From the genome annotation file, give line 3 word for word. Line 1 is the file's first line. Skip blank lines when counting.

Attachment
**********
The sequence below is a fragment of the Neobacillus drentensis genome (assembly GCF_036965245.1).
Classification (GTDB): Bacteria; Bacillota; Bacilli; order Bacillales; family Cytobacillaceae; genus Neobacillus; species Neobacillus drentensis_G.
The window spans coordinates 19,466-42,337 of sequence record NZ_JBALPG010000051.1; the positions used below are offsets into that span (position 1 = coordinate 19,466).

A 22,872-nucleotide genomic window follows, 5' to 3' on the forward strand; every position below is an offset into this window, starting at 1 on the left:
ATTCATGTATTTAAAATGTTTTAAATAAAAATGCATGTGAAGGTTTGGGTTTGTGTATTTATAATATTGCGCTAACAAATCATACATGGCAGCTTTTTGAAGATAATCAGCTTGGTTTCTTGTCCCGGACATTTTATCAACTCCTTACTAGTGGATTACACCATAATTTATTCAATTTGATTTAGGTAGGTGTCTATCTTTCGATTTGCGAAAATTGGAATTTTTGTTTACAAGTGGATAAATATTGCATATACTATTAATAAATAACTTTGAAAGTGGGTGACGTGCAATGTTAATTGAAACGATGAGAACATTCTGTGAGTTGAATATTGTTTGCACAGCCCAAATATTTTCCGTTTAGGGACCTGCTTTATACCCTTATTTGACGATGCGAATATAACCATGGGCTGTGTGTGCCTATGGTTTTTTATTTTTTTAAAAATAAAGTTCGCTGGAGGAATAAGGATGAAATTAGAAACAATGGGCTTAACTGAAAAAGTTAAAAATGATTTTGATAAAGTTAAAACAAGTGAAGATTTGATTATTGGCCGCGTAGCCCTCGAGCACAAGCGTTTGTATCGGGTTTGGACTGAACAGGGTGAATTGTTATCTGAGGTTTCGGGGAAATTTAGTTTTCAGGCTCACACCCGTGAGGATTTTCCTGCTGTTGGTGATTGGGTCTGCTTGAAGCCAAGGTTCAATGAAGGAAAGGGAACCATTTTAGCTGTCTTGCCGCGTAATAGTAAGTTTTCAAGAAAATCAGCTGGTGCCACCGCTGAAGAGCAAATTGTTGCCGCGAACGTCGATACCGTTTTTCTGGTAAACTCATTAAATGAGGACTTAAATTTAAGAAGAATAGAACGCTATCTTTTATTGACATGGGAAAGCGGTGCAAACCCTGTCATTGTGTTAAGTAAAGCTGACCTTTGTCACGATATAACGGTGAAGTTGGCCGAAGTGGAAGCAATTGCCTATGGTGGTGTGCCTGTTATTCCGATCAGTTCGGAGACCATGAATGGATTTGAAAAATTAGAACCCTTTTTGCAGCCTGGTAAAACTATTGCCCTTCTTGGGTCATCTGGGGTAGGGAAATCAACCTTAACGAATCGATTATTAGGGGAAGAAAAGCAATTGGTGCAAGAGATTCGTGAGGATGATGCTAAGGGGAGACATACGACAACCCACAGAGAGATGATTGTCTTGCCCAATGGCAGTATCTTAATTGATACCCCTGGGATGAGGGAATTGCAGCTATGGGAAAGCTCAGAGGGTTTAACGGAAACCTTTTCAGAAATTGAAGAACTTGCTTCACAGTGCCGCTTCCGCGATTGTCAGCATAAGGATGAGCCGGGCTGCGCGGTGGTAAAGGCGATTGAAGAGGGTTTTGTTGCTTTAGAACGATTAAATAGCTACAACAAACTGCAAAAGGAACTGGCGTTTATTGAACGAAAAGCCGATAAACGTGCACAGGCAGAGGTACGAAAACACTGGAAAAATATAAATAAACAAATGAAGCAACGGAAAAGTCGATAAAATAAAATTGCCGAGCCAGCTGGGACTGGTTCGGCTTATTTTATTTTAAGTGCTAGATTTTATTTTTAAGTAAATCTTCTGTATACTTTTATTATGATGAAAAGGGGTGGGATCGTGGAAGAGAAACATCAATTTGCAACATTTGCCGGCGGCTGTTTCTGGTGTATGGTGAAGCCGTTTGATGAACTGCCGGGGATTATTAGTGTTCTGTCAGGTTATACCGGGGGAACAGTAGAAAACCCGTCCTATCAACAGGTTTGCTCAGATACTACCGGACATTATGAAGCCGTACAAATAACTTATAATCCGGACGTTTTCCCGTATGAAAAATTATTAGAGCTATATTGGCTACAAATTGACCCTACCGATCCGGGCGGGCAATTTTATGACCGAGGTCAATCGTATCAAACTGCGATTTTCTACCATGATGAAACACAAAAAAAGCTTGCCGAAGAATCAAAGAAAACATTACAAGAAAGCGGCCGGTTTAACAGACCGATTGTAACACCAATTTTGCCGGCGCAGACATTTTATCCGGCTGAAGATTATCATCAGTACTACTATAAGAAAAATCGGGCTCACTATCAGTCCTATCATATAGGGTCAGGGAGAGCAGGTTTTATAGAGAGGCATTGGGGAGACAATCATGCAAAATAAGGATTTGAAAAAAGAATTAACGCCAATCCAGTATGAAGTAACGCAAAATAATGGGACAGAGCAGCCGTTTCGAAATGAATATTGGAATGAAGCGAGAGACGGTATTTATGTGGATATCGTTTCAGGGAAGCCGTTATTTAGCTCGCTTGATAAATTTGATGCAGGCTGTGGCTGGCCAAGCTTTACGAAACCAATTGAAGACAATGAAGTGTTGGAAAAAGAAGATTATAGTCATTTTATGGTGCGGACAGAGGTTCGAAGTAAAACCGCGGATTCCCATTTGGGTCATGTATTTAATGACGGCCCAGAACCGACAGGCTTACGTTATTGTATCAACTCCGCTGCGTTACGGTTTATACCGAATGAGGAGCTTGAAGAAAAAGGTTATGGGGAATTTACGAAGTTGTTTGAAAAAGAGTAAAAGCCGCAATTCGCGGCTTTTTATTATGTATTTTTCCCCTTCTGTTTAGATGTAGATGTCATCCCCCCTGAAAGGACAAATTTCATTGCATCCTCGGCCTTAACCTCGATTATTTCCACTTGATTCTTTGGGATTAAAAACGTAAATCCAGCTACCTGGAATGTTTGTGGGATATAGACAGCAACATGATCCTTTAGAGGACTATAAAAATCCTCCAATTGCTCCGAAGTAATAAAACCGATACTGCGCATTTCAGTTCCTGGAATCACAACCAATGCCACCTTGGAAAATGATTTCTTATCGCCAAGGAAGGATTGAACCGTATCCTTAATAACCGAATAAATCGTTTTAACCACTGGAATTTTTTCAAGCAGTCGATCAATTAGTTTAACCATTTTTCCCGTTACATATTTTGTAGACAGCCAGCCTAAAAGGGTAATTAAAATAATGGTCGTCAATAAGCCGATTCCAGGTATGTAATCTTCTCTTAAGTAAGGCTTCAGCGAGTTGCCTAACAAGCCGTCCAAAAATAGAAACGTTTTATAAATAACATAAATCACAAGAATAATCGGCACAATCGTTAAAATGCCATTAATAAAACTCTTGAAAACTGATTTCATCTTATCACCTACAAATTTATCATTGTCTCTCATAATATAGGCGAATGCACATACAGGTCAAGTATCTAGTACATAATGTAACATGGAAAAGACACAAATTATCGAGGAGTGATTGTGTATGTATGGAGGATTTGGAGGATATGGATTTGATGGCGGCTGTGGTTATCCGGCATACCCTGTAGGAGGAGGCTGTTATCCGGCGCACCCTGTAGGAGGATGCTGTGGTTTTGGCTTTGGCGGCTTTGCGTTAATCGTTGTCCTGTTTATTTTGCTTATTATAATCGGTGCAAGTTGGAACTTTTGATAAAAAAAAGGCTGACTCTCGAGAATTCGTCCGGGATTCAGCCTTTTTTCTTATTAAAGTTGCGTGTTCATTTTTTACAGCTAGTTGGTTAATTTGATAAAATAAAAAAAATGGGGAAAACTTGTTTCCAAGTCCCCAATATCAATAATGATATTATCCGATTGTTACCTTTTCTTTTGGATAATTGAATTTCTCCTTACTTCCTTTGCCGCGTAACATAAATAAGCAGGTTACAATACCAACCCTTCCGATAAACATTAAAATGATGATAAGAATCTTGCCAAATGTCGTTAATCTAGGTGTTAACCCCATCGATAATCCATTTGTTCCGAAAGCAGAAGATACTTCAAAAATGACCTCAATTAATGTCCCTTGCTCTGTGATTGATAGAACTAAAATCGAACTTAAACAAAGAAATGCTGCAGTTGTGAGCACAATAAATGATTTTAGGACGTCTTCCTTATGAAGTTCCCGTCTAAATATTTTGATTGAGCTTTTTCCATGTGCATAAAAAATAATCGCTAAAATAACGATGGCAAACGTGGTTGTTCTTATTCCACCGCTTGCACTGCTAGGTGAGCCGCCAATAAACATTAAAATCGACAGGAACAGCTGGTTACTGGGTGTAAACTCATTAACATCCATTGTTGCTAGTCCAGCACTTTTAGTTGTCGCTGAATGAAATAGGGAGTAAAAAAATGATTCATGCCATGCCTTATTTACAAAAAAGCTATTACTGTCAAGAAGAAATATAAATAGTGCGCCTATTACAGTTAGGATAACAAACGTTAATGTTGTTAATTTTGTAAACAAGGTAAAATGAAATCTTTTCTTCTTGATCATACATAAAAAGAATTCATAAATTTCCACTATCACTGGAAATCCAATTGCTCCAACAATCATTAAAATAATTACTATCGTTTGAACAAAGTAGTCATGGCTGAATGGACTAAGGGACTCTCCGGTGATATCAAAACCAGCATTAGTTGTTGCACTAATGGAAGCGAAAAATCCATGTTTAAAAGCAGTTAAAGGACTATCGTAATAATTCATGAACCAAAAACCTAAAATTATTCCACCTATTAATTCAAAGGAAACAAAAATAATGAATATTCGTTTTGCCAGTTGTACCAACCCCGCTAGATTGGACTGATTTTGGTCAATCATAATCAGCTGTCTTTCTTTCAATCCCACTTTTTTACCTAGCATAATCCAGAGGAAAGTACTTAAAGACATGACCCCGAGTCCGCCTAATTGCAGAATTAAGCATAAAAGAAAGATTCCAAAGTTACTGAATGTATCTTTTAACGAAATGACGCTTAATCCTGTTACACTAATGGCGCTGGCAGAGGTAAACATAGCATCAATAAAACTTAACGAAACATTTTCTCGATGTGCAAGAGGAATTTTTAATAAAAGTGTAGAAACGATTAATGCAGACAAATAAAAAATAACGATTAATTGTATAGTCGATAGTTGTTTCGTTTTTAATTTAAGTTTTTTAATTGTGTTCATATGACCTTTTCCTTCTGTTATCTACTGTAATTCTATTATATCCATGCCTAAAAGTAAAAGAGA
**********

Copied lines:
The window spans coordinates 19,466-42,337 of sequence record NZ_JBALPG010000051.1; the positions used below are offsets into that span (position 1 = coordinate 19,466).